The associations surveyed 1,000 US adults online earlier this year to understand Americans’ perceptions of lunch in an ever-busying workplace culture.
Routine has given way to last-minute lunch decisions, the survey found, with 53% of consumers deciding last minute what to eat, usually after their energy levels have already depleted. These kinds of decisions often lead to ‘unhealthy meal choices,’ according to the Board and Commission. Only a quarter of consumers reported choosing foods ‘that give them energy to power through the day.’
Two-thirds of respondents claimed to check social media during their lunch break, while 59% catch up on the news. This ‘break’ happens in front of a computer screen two to three days a week, the survey found.
Many Americans fail to take a lunch break at all: Two in three millennials admitted to skipping lunch to ‘get ahead.’ Of the respondents who were recently promoted, however, 60% said they take advantage of paid lunch breaks.
America’s lunch box
Jeanette Jenkins, the Board’s health and fitness expert, said that a packed lunched typically entails healthier choices.
Of the respondents who bring lunch from home, more than half reach for fruits and vegetables, while 50% pack a salad. A quarter include nuts, and half of that group opts for walnuts.
Jenkins dissuades consumers from skipping lunch ‘at all costs,' encouraging them to eat a meal that includes convenient ingredients high in protein and fiber. A 1oz serving of walnuts, for example, provides 4g of protein, 2g of fiber and 2.5g of omega-3 fatty acids.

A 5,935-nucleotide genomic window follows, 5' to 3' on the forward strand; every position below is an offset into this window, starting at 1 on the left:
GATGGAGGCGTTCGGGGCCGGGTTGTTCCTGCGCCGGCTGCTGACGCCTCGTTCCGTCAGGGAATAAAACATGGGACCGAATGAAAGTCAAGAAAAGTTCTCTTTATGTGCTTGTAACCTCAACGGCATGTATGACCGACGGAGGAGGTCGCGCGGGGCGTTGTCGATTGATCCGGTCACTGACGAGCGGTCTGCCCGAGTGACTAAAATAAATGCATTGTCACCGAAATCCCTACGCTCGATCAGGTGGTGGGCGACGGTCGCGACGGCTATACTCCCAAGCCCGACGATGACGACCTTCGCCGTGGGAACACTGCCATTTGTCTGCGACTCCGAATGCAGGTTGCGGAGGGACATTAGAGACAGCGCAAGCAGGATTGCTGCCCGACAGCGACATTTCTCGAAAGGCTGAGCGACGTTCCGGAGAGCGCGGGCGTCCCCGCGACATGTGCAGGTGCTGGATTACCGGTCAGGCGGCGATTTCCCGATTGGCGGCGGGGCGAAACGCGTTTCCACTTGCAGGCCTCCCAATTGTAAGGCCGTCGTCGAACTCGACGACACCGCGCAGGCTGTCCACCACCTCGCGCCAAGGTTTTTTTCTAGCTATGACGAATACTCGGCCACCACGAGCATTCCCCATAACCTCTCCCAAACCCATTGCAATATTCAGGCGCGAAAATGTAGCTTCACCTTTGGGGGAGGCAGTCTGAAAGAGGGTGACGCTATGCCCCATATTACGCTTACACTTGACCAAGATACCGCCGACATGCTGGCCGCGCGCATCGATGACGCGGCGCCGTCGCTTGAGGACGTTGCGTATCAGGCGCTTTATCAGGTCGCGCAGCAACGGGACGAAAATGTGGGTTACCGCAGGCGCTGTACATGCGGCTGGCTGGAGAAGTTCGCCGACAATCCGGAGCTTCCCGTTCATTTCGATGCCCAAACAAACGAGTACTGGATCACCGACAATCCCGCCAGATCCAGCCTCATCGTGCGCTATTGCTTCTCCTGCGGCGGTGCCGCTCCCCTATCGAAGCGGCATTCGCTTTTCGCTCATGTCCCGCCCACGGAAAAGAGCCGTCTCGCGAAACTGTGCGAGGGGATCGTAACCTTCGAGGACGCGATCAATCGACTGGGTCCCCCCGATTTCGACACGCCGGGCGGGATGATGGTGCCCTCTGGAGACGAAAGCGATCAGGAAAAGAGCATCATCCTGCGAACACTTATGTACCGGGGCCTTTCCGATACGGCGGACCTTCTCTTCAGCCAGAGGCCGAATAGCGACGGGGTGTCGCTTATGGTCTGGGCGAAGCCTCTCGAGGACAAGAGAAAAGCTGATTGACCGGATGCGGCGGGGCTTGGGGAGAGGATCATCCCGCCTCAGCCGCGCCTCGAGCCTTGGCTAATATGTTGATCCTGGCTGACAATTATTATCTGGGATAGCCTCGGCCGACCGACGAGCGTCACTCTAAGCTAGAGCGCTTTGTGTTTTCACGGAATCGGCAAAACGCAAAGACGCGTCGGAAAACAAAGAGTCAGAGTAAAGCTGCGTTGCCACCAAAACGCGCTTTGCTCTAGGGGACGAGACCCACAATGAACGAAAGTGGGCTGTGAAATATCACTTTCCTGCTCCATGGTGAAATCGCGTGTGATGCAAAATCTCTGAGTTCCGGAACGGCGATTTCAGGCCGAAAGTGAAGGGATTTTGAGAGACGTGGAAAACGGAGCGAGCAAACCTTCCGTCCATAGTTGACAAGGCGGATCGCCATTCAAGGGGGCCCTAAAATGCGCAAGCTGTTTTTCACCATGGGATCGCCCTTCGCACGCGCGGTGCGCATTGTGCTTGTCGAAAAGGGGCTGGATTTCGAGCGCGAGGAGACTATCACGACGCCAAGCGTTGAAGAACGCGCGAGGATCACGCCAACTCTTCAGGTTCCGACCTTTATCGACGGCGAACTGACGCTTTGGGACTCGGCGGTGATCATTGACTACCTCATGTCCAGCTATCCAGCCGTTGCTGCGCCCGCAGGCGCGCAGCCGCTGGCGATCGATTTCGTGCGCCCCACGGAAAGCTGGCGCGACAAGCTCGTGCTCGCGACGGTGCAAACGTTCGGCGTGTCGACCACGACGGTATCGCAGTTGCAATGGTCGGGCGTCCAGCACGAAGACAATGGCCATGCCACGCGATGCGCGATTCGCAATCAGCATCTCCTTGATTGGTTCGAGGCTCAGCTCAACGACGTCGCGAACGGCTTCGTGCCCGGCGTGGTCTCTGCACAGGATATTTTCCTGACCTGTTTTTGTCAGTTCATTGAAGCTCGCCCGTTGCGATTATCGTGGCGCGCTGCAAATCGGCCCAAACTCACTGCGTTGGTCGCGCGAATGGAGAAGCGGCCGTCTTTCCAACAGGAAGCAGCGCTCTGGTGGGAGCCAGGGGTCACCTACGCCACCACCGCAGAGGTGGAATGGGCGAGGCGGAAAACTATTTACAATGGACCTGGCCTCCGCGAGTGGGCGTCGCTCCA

"You can add walnuts to grain bowls or salads, create a plant-based taco meat or sprinkle them on top of Greek yogurt and fruit for a filling midday snack,” said Jenkins.
The five 'lunchers'
The survey was structured to pinpoint five archetypes of ‘lunchers.’
- There is the last-minute luncher, who often ‘loses track of time’ and opts for whatever seems easiest.
- The ‘lover-o-lunch’ makes time for lunch daily – whether from a local quick-service restaurant or from home – and takes full advantage of time away from the office.
- Three of the five types involve snacking, with the ultimate being the ‘snackaholic’: This type of worker keeps a steady supply of snacks close by.
- ‘Busy bees’ try to squeeze in lunch without leaving their desks, which results in a bite here and a bite there.
- And, on the opposite side of the spectrum is the ‘mindful muncher,’ who steps out of the office to refresh ‘their minds first and stomachs second.’